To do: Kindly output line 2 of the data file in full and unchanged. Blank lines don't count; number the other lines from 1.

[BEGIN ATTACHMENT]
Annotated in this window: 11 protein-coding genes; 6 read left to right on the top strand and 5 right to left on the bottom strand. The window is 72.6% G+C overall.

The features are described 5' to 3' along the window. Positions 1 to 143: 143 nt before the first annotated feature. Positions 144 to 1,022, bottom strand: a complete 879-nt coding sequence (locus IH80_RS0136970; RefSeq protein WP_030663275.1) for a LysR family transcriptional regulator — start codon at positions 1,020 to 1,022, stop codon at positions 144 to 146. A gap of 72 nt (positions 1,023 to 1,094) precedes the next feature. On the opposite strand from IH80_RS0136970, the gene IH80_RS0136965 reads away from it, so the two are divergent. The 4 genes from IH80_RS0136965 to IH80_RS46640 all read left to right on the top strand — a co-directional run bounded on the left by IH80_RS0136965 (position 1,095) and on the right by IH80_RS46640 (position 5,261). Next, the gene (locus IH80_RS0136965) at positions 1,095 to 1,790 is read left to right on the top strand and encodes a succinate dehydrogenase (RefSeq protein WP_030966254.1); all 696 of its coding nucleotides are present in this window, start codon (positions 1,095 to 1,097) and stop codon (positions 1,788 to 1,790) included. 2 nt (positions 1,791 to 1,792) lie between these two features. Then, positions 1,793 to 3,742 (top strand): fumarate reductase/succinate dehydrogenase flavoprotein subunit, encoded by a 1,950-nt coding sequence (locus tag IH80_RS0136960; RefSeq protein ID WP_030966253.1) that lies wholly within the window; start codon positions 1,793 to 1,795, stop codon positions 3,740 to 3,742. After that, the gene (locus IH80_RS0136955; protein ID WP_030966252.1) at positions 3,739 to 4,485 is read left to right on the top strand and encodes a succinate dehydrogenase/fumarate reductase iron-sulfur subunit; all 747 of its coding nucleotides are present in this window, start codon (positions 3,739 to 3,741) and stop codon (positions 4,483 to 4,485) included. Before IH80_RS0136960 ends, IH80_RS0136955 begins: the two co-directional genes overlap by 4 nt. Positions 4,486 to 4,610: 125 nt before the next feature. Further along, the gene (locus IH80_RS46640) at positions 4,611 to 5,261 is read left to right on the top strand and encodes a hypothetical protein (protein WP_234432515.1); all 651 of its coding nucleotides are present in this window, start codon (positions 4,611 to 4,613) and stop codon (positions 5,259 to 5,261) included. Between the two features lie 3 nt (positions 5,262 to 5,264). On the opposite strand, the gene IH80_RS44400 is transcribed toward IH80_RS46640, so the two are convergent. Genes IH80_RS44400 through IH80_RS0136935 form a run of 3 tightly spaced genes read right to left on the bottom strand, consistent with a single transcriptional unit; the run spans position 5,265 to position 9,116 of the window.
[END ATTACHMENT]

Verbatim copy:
The features are described 5' to 3' along the window. Positions 1 to 143: 143 nt before the first annotated feature. Positions 144 to 1,022, bottom strand: a complete 879-nt coding sequence (locus IH80_RS0136970; RefSeq protein WP_030663275.1) for a LysR family transcriptional regulator — start codon at positions 1,020 to 1,022, stop codon at positions 144 to 146. A gap of 72 nt (positions 1,023 to 1,094) precedes the next feature. On the opposite strand from IH80_RS0136970, the gene IH80_RS0136965 reads away from it, so the two are divergent. The 4 genes from IH80_RS0136965 to IH80_RS46640 all read left to right on the top strand — a co-directional run bounded on the left by IH80_RS0136965 (position 1,095) and on the right by IH80_RS46640 (position 5,261). Next, the gene (locus IH80_RS0136965) at positions 1,095 to 1,790 is read left to right on the top strand and encodes a succinate dehydrogenase (RefSeq protein WP_030966254.1); all 696 of its coding nucleotides are present in this window, start codon (positions 1,095 to 1,097) and stop codon (positions 1,788 to 1,790) included. 2 nt (positions 1,791 to 1,792) lie between these two features. Then, positions 1,793 to 3,742 (top strand): fumarate reductase/succinate dehydrogenase flavoprotein subunit, encoded by a 1,950-nt coding sequence (locus tag IH80_RS0136960; RefSeq protein ID WP_030966253.1) that lies wholly within the window; start codon positions 1,793 to 1,795, stop codon positions 3,740 to 3,742. After that, the gene (locus IH80_RS0136955; protein ID WP_030966252.1) at positions 3,739 to 4,485 is read left to right on the top strand and encodes a succinate dehydrogenase/fumarate reductase iron-sulfur subunit; all 747 of its coding nucleotides are present in this window, start codon (positions 3,739 to 3,741) and stop codon (positions 4,483 to 4,485) included. Before IH80_RS0136960 ends, IH80_RS0136955 begins: the two co-directional genes overlap by 4 nt. Positions 4,486 to 4,610: 125 nt before the next feature. Further along, the gene (locus IH80_RS46640) at positions 4,611 to 5,261 is read left to right on the top strand and encodes a hypothetical protein (protein WP_234432515.1); all 651 of its coding nucleotides are present in this window, start codon (positions 4,611 to 4,613) and stop codon (positions 5,259 to 5,261) included. Between the two features lie 3 nt (positions 5,262 to 5,264). On the opposite strand, the gene IH80_RS44400 is transcribed toward IH80_RS46640, so the two are convergent. Genes IH80_RS44400 through IH80_RS0136935 form a run of 3 tightly spaced genes read right to left on the bottom strand, consistent with a single transcriptional unit; the run spans position 5,265 to position 9,116 of the window.